AI can be local and personal first
While the world is distracted and wringing their hands over OpenAI's ChatGPT, some Stanford grad students quietly released Alpaca. It replicates 95% of GPT-3 for $600 and runs locally on your devices. It's been ported to fairly modern CPUs, GPUs, and embedded devices (think ARM v8 CPUs). I think this is a far more important moment in machine learning software than whatever OpenAI is marketing. You can have your own "bot" running locally and on your own hardware, trained in the nuances you want reflected back at you.
The open source world is slowly experimenting with various machine learning (ML) models. Over time, we'll see more and more great projects released, experiments run, and like all open source, some will succeed while others fail. The optimistic view is that, much like Linux and BSD, the world can learn, play, and develop new uses for ML.
I've already integrated "GPT-like" programs into my workflow for coding, for writing, and for general information searching. There may be great distruption coming, but I suspect the great disruption is on those who figure out how to augment themselves with "personal bots". Many embedded devices, including mobile computers (aka phones), already include an NPU (Neural Processing Unit) which an do matrix math very quickly. Matrix math being the core of machine learning. Where ML coding/writing helps tremendously is fleshing out ideas or frameworks. It's often poorly done, but that's a reflection of the training data. Imagine training a ML model on only the most advanced code or your favorite authors. The results will reflect that greatness modulo the ML algorithms not screwing it up.
I have a number of fantasy projects I want to do, in no particular order:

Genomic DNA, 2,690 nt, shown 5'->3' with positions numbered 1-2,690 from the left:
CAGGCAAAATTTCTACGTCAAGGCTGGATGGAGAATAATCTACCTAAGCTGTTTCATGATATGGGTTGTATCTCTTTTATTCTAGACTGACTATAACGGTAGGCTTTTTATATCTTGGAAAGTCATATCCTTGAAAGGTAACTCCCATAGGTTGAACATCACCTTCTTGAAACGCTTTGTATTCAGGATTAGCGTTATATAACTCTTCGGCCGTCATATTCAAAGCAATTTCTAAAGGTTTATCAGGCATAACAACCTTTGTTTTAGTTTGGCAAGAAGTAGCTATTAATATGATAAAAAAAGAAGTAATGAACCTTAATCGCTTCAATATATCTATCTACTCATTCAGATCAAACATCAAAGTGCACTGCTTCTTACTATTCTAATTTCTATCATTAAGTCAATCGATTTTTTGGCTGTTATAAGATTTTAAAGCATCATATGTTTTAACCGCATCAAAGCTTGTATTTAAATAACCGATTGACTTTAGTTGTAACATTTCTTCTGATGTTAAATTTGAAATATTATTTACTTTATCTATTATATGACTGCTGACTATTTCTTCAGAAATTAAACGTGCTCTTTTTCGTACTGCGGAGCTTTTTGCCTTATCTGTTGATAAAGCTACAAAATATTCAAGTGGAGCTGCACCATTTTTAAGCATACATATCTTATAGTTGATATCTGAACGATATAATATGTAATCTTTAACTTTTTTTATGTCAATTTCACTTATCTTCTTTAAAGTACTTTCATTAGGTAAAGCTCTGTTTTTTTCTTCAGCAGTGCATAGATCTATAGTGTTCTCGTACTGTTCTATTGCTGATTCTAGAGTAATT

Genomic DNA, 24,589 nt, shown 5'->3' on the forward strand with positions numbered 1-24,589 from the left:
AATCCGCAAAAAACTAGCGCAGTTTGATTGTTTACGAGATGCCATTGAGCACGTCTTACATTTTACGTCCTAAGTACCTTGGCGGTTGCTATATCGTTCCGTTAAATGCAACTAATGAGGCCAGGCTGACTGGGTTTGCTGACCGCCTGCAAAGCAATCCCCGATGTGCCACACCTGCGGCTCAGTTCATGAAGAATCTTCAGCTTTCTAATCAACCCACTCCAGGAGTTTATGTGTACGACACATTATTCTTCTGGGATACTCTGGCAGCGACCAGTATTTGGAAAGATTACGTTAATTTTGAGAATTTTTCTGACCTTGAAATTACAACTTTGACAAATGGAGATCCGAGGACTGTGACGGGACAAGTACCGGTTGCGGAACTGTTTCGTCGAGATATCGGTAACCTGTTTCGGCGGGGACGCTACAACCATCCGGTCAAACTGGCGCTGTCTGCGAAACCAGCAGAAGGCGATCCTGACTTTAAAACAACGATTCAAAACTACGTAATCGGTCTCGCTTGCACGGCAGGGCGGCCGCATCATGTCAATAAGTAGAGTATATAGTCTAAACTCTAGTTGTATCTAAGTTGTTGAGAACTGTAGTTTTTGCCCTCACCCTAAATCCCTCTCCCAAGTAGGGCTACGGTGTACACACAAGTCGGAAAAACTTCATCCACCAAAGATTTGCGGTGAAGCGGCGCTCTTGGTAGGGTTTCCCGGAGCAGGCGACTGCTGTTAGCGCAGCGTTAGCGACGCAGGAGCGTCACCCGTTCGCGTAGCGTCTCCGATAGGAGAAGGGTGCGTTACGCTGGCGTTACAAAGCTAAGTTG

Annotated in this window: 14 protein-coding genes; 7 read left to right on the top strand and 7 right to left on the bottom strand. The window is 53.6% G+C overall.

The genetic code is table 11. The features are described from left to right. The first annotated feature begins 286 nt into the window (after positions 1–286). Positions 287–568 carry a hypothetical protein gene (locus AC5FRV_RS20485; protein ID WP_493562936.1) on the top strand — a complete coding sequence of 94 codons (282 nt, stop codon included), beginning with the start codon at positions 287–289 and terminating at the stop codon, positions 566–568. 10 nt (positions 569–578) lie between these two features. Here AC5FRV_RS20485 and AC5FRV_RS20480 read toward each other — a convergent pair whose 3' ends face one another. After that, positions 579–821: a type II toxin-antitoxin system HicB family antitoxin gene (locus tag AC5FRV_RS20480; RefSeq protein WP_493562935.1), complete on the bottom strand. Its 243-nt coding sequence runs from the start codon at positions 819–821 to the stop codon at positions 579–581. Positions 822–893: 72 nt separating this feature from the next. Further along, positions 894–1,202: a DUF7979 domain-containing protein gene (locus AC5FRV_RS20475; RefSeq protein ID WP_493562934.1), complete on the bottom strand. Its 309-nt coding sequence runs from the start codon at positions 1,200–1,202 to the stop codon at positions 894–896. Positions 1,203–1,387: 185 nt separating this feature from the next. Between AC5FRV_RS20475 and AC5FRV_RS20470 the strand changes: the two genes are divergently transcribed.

- Train a model on the Nielsen Norman Group writing, training, studies to design very usable interfaces with ease.
- Train a model to read and summarize public company filings like Warren Buffett and Charlie Munger. (Others have started this here and here.)
- Train a model to read public company filings and find opportunities for shorting companies for great profit.
- Train a model on F1 drivers driving and use it to coach amateur race car drivers to improve their laptimes.
- Train a model on the best personal financial management advice from actual economists. The goal being to improve your financial health.
- Approach the Shannon Limit for bandwidth usage in a secure and power efficient way. Think making WiFi as reliable and performant as fiber. Think making normal fiber 100x faster.
The list continues as the imagination wanders. What I'm fundamentally doing is encapsulating rare talent into a model, and then using it to augment our own capabilities. The other point of all these ideas are that they run locally on your own hardware, possibly disconnected from the Internet.
Releases like Stanford Alpaca and Stable Diffusion bring the power of ML to the masses. It's up to us what we do with this power.